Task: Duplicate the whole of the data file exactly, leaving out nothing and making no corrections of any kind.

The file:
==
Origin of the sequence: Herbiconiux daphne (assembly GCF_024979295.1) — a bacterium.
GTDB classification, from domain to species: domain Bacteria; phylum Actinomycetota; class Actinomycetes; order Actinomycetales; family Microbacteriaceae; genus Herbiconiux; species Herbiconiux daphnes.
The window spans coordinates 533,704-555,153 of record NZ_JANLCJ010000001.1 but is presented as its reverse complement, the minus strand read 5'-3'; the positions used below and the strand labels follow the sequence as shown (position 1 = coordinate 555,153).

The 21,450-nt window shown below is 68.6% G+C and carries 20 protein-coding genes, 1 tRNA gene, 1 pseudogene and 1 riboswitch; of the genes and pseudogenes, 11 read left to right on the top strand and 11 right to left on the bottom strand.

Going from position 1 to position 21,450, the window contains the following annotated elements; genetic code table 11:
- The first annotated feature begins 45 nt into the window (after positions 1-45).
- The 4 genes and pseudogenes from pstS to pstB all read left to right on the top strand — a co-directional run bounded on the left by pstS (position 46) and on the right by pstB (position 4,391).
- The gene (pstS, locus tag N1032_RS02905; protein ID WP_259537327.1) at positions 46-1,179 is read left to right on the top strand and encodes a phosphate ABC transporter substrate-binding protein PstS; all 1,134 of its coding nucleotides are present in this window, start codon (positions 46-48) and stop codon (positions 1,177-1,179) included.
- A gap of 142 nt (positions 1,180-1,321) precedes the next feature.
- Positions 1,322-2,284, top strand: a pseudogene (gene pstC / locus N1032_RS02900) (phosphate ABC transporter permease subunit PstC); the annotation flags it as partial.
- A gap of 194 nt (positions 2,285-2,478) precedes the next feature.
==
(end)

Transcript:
Origin of the sequence: Herbiconiux daphne (assembly GCF_024979295.1) — a bacterium.
GTDB classification, from domain to species: domain Bacteria; phylum Actinomycetota; class Actinomycetes; order Actinomycetales; family Microbacteriaceae; genus Herbiconiux; species Herbiconiux daphnes.
The window spans coordinates 533,704-555,153 of record NZ_JANLCJ010000001.1 but is presented as its reverse complement, the minus strand read 5'-3'; the positions used below and the strand labels follow the sequence as shown (position 1 = coordinate 555,153).

The 21,450-nt window shown below is 68.6% G+C and carries 20 protein-coding genes, 1 tRNA gene, 1 pseudogene and 1 riboswitch; of the genes and pseudogenes, 11 read left to right on the top strand and 11 right to left on the bottom strand.

Going from position 1 to position 21,450, the window contains the following annotated elements; genetic code table 11:
- The first annotated feature begins 45 nt into the window (after positions 1-45).
- The 4 genes and pseudogenes from pstS to pstB all read left to right on the top strand — a co-directional run bounded on the left by pstS (position 46) and on the right by pstB (position 4,391).
- The gene (pstS, locus tag N1032_RS02905; protein ID WP_259537327.1) at positions 46-1,179 is read left to right on the top strand and encodes a phosphate ABC transporter substrate-binding protein PstS; all 1,134 of its coding nucleotides are present in this window, start codon (positions 46-48) and stop codon (positions 1,177-1,179) included.
- A gap of 142 nt (positions 1,180-1,321) precedes the next feature.
- Positions 1,322-2,284, top strand: a pseudogene (gene pstC / locus N1032_RS02900) (phosphate ABC transporter permease subunit PstC); the annotation flags it as partial.
- A gap of 194 nt (positions 2,285-2,478) precedes the next feature.